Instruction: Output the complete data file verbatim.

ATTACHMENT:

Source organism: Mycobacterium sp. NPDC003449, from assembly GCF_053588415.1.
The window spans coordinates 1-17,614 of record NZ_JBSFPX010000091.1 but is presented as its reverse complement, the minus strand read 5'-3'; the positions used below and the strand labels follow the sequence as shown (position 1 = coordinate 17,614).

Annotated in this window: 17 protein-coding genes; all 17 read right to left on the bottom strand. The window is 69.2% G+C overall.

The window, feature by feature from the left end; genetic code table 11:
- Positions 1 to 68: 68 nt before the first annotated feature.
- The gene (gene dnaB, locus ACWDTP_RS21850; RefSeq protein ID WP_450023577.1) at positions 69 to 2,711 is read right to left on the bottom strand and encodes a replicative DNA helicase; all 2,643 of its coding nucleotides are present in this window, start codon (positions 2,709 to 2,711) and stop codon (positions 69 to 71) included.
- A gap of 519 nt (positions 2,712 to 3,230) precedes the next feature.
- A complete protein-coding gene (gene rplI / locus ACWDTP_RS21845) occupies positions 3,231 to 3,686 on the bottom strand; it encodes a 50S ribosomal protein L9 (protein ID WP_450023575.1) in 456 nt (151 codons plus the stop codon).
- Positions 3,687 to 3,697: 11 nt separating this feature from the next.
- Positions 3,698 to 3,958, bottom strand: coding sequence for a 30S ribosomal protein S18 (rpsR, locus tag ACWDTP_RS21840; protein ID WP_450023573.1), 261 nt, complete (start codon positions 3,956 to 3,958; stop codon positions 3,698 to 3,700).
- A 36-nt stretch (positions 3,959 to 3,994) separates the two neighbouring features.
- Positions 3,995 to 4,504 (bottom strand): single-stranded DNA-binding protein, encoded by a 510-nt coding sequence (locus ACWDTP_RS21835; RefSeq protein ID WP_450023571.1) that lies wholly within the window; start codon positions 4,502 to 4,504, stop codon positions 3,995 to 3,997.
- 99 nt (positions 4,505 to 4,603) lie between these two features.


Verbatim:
Source organism: Mycobacterium sp. NPDC003449, from assembly GCF_053588415.1.
The window spans coordinates 1-17,614 of record NZ_JBSFPX010000091.1 but is presented as its reverse complement, the minus strand read 5'-3'; the positions used below and the strand labels follow the sequence as shown (position 1 = coordinate 17,614).

Annotated in this window: 17 protein-coding genes; all 17 read right to left on the bottom strand. The window is 69.2% G+C overall.

The window, feature by feature from the left end; genetic code table 11:
- Positions 1 to 68: 68 nt before the first annotated feature.
- The gene (gene dnaB, locus ACWDTP_RS21850; RefSeq protein ID WP_450023577.1) at positions 69 to 2,711 is read right to left on the bottom strand and encodes a replicative DNA helicase; all 2,643 of its coding nucleotides are present in this window, start codon (positions 2,709 to 2,711) and stop codon (positions 69 to 71) included.
- A gap of 519 nt (positions 2,712 to 3,230) precedes the next feature.
- A complete protein-coding gene (gene rplI / locus ACWDTP_RS21845) occupies positions 3,231 to 3,686 on the bottom strand; it encodes a 50S ribosomal protein L9 (protein ID WP_450023575.1) in 456 nt (151 codons plus the stop codon).
- Positions 3,687 to 3,697: 11 nt separating this feature from the next.
- Positions 3,698 to 3,958, bottom strand: coding sequence for a 30S ribosomal protein S18 (rpsR, locus tag ACWDTP_RS21840; protein ID WP_450023573.1), 261 nt, complete (start codon positions 3,956 to 3,958; stop codon positions 3,698 to 3,700).
- A 36-nt stretch (positions 3,959 to 3,994) separates the two neighbouring features.
- Positions 3,995 to 4,504 (bottom strand): single-stranded DNA-binding protein, encoded by a 510-nt coding sequence (locus ACWDTP_RS21835; RefSeq protein ID WP_450023571.1) that lies wholly within the window; start codon positions 4,502 to 4,504, stop codon positions 3,995 to 3,997.
- 99 nt (positions 4,505 to 4,603) lie between these two features.